In the inaugural episode of our Luminaries series, Steven spoke with Dr. Lyman Johnson, professor emeritus of history at the University of North Carolina at Charlotte. Lyman’s impact on Latin American history is broad and deep. Along with Mark Burkholder, he is author of Colonial Latin America and is the founding editor of the Diálogos series from the University of New Mexico Press.

Lyman’s research agenda has earned him three NEH awards and three Fulbrights. His Workshop of Revolution: Plebeian Buenos Aires and the Atlantic World, 1776–1810 is the culmination of decades of research on the lives of non-elite in one of the most transformative epochs in the Americas.

Finally, his peers have recognized Lyman’s commitment to the field by awarding him the Distinguished Service Award from the Conference on Latin American History in 2015 and the Nason-Sadler Distinguished Service Award from Rocky Mountain Council of Latin American Studies in 2013.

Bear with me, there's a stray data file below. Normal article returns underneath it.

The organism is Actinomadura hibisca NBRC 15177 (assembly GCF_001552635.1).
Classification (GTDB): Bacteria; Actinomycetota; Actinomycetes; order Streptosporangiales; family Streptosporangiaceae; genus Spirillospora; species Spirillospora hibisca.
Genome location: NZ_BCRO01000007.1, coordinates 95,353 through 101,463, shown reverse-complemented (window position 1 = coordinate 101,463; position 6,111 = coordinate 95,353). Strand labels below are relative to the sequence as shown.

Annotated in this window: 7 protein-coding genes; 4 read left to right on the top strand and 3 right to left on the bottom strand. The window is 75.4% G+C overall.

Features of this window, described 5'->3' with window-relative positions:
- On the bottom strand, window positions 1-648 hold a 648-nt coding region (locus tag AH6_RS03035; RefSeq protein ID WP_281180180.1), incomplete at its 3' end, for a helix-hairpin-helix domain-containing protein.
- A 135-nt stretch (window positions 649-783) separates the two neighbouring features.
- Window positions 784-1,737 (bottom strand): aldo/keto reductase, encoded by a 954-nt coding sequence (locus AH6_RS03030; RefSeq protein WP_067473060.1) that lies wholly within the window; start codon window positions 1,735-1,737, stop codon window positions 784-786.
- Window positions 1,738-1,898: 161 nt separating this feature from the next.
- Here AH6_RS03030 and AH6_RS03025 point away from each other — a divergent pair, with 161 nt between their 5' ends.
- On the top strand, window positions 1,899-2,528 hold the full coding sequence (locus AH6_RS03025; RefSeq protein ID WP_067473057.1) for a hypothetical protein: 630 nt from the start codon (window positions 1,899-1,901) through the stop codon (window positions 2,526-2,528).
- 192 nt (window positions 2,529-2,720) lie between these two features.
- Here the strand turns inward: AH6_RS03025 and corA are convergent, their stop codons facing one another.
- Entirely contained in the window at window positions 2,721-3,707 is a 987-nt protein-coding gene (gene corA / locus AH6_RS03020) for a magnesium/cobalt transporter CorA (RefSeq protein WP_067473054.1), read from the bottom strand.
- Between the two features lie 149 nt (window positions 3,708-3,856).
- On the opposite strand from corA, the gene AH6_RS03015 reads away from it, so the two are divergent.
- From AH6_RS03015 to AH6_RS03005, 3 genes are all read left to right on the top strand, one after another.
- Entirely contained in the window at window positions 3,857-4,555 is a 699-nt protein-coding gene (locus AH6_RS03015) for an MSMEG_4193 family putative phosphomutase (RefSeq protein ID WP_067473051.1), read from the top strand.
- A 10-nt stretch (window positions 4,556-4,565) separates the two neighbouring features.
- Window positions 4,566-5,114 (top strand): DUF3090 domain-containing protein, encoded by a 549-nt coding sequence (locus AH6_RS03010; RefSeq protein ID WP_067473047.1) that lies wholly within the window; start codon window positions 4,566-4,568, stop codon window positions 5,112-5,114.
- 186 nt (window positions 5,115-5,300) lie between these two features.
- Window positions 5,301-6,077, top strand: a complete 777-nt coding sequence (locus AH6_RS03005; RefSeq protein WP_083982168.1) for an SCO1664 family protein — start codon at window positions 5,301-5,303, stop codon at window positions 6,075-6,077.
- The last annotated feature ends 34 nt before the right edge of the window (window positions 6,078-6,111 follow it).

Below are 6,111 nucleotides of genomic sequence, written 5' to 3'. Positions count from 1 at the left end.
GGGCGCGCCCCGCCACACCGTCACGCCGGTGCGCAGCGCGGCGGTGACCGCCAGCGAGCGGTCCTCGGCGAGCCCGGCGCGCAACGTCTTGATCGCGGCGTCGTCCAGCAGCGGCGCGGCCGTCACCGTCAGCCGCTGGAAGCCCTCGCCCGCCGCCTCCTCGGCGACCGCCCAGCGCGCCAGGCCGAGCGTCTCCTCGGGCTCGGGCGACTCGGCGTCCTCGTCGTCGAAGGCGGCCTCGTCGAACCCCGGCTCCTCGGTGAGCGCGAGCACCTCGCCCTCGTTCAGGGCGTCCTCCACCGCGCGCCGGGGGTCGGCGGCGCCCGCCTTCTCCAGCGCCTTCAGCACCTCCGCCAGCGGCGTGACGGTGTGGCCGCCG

Historias 33 – Lyman Johnson 1

Additional resources:

Have we loved the book to death?” 2015 CLAH Distinguished Service Award Lecture

‘A Lack of Legitimate Obedience and Respect’: Slaves and Their Masters in the Courts of Late Colonial Buenos Aires,” Hispanic American Historical Review 87, no. 4 (2007), 631-657.

With Zephyr Frank, “Cities and Wealth in the South Atlantic: Buenos Aires and Rio de Janeiro before 1860,” Comparative Studies in Society and History 48, no. 3 (2006), 634-668.

Historias 18 – Work-life balance (Winter repeat)

The team at Historias have wrapped up the semester and are enjoying a well-deserved winter break.

We’ll be back in the new year featuring conversations with such scholars as Lyman Johnson and deep dives into the states of the field of various topics including the Cuban Revolution, in light of its 60th anniversary. As always, thanks for listening.

In the meantime, enjoy this episode from our archive.